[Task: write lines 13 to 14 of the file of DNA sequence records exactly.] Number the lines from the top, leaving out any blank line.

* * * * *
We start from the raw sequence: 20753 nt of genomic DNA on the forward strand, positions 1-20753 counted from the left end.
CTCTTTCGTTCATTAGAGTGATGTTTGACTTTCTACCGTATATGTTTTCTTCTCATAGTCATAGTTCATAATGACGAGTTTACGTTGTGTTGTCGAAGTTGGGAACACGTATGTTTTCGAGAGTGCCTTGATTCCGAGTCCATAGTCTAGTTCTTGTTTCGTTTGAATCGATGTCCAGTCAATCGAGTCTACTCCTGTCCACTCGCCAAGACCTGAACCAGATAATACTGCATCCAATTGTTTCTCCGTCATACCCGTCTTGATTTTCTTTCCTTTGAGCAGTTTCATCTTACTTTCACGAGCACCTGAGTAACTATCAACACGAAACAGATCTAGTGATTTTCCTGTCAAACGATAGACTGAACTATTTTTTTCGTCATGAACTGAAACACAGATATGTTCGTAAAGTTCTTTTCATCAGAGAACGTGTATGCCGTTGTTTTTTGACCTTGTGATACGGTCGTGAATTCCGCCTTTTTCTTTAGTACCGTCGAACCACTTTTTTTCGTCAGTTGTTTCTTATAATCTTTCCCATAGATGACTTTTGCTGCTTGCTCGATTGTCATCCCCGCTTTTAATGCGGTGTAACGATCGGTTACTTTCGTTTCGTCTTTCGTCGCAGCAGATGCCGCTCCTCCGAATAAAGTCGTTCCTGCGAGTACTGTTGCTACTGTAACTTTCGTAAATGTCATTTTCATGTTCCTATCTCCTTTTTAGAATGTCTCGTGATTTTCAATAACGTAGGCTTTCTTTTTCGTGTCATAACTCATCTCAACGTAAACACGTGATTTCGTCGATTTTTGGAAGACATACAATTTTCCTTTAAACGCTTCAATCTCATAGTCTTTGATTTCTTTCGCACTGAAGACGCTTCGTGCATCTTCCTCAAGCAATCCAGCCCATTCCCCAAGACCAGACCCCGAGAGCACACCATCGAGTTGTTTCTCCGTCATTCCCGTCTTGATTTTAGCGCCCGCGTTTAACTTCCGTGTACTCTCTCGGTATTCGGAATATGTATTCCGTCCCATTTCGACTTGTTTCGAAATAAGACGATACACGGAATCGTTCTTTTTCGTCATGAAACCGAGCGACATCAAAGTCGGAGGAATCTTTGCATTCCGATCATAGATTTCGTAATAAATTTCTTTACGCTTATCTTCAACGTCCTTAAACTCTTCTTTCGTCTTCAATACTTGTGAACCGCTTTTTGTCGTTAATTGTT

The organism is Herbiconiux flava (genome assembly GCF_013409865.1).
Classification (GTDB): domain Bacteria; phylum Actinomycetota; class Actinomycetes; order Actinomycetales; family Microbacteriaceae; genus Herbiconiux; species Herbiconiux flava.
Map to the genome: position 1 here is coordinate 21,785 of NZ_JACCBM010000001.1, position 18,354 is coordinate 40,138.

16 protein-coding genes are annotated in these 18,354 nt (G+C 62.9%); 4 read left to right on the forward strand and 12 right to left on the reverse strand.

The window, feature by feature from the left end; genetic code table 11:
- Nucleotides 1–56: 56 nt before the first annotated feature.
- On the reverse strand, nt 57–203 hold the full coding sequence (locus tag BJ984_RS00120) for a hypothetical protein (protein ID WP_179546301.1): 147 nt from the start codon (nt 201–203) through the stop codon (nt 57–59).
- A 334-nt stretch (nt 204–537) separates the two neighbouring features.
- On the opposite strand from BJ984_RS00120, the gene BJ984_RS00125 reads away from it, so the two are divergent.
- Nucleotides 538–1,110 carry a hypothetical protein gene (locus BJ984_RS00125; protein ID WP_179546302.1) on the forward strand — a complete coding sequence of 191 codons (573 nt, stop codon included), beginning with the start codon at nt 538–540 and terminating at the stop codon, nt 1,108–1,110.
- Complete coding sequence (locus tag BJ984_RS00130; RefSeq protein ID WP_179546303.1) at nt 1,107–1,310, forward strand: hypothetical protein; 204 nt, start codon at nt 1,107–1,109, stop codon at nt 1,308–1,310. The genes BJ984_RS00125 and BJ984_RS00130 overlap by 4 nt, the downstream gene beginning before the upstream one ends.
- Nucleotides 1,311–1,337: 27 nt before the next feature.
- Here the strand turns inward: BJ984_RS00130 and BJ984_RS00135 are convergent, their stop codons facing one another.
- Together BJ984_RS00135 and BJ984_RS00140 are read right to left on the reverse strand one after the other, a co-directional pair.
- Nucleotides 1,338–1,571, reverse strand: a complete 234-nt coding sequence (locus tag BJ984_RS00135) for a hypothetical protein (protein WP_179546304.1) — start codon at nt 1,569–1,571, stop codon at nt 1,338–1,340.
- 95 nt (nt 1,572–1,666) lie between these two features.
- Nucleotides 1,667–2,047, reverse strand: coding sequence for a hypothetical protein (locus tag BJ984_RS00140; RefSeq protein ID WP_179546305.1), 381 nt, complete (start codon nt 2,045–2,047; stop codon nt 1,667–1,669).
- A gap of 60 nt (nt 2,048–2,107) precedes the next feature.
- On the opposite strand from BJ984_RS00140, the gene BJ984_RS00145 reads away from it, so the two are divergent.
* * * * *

- Complete coding sequence (locus tag BJ984_RS00130; RefSeq protein ID WP_179546303.1) at nt 1,107–1,310, forward strand: hypothetical protein; 204 nt, start codon at nt 1,107–1,109, stop codon at nt 1,308–1,310. The genes BJ984_RS00125 and BJ984_RS00130 overlap by 4 nt, the downstream gene beginning before the upstream one ends.
- Nucleotides 1,311–1,337: 27 nt before the next feature.